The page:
Victor William Prout
Artist, Photographer, Actor, Hepworth Film Star (1862-1950)
William Prout was a very successful engraver and illustrator. Around the turn of
the century (1900) he was contributing to:
- The Royal Magazine
- Pearson's Magazine
- The Strand.
He is credited with illustrating 22 books.
He also appeared in a number of films, some of them produced by Hepworth:
His great grandson is
Richard Bielby who
would like to know more, especially if any films survive. His granddaughter Hazel Bielby
has been in touch with Hepworthfilm.org, to relate:
I have been forwarded an e-mail from you in answer to my
son, Richard, who was asking about my grandfather, Victor William Prout, and his
connection with Hepworth films. The problem is the lack of photographs of him
for the family archives. I have one of him as a baby and the next one is of him
in a boat with my grandmother aged about 60. That is why we were trying to
track down any of the films he may have appeared in.
All the stories we have heard are anecdotal and rather
amusing. I am sure he helped in the artistic side of the productions and we always heard stories that he was a bit of a joker, especially when working as an
"extra". We were told that in one scene he rushed in to a monastery and for
want of something to say cried out - "Oh dear! They've drunk all the beer!"
Everyone fell about and the scene had to be reshot. I then understood that they
gave him some actual lines to say to avoid any more mirth and instead of saying
"I hear the tramp of approaching footsteps" he said "I hear the footsteps of
approaching tramps!" I don't know if this would give a clue to any of the films
Alma Taylor "adjusts" a picture by Victor William
Prout: Source: hepworthfilm.org
Image contributed by Hazel Bielby
Apart from this, I have a photo of
Alma Taylor featuring a work of art by Victor
Prout used in a film. [Because it was Alma, presumably this would be a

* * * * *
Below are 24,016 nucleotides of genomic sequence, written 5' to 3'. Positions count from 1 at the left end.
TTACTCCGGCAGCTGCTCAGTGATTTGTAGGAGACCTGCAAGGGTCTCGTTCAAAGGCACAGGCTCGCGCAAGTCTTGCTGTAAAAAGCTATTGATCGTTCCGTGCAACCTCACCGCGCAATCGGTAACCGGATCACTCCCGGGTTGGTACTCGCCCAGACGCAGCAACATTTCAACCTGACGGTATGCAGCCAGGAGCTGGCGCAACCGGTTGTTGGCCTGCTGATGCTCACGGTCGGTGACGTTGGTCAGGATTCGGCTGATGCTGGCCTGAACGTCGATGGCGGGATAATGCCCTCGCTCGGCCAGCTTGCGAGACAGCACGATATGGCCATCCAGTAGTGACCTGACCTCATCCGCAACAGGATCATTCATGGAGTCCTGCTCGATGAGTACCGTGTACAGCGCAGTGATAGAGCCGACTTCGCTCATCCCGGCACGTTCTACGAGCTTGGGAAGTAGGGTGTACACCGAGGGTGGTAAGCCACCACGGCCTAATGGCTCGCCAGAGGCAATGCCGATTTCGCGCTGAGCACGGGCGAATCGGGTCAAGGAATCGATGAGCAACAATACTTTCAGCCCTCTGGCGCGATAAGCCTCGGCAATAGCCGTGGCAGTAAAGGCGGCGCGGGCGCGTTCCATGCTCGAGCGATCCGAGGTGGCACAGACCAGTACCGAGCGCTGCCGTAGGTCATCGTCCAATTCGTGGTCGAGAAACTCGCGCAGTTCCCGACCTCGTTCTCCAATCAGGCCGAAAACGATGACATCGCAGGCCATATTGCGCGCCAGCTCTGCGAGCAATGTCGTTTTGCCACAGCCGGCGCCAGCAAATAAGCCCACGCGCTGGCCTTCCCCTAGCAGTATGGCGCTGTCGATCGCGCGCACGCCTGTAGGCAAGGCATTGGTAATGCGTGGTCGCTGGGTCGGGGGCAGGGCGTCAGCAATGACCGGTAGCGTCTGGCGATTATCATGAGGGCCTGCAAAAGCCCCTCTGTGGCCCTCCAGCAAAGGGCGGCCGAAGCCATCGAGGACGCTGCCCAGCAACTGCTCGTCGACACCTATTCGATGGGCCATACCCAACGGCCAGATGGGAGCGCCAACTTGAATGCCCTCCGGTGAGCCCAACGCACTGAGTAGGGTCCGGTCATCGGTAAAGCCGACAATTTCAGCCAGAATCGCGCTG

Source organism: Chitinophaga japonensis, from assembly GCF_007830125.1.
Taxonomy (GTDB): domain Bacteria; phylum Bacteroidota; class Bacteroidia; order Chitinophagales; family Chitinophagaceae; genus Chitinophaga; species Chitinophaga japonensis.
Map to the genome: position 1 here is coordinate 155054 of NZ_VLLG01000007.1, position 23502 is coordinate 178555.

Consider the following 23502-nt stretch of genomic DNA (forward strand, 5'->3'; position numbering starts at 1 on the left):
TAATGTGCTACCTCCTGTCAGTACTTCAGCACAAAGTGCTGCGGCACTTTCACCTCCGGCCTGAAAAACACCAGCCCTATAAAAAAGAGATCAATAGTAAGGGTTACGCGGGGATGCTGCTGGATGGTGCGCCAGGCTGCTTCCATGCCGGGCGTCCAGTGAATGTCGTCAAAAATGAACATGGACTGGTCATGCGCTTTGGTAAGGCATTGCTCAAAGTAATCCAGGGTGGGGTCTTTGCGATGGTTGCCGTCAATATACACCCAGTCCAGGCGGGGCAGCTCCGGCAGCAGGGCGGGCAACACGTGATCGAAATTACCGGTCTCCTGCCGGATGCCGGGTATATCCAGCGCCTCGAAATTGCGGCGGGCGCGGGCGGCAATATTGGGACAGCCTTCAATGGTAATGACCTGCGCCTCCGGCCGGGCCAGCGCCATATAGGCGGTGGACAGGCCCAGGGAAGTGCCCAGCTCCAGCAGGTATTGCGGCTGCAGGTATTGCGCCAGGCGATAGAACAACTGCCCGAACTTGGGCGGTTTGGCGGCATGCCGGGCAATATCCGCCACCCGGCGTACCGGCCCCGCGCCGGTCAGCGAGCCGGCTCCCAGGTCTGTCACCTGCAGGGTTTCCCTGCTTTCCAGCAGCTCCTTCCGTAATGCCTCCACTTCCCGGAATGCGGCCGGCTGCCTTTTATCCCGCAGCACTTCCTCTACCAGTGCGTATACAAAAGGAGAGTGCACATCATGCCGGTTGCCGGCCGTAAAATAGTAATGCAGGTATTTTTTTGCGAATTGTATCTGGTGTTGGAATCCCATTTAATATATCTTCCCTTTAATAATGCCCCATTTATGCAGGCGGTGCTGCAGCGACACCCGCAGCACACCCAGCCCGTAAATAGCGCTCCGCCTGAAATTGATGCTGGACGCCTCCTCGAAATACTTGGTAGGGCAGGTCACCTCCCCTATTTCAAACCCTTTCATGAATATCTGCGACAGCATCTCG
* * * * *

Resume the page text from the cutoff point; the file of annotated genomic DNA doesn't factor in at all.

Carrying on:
Hepworth film]. [THANK YOU to Hazel Bielby for scanning
and sending it. Looking at the lighting, this shot is clearly set up to feature
Alma, since the picture is in the shade! It's likely this would have been taken
by CMH himself since he specialised in photographic portraiture of this kind.]
I don't know which film, if any, it
might have been for. But, again, through hearsay, I was told my Grandfather
taught her how to hold the brush [ he was an artist ] and the 2 little girls in
the painting, presumably done by him, were of my mother [mother of Hazel Bielby] and her younger sister
as children. It would be very interesting to learn which film this pictures was
used for - none of the film titles seems to indicate anything applicable.
William Prout was born in Marylebone, London, on 25 August 1862, the son
of Victor Albert Prout (a photographer) and Amy Sarah Prout (1833-1904),
the daughter of William Thomas & Jane Barber, who had married in St.
Pancras in 1860. He was Christened on 2 November 1862 at St. Mary, St.
I can find no trace of the family in the 1871 census and I believe
that the family was then living in Australia as I have found
about photographer Oliver Godfrey which mentions that Godfrey's father,
John Godfrey had engraved a number of plates for a book entitled
Australia by Edwin Carton
Booth, published in c.1874.
"Artist John Skinner Prout's work also appeared in that book ... The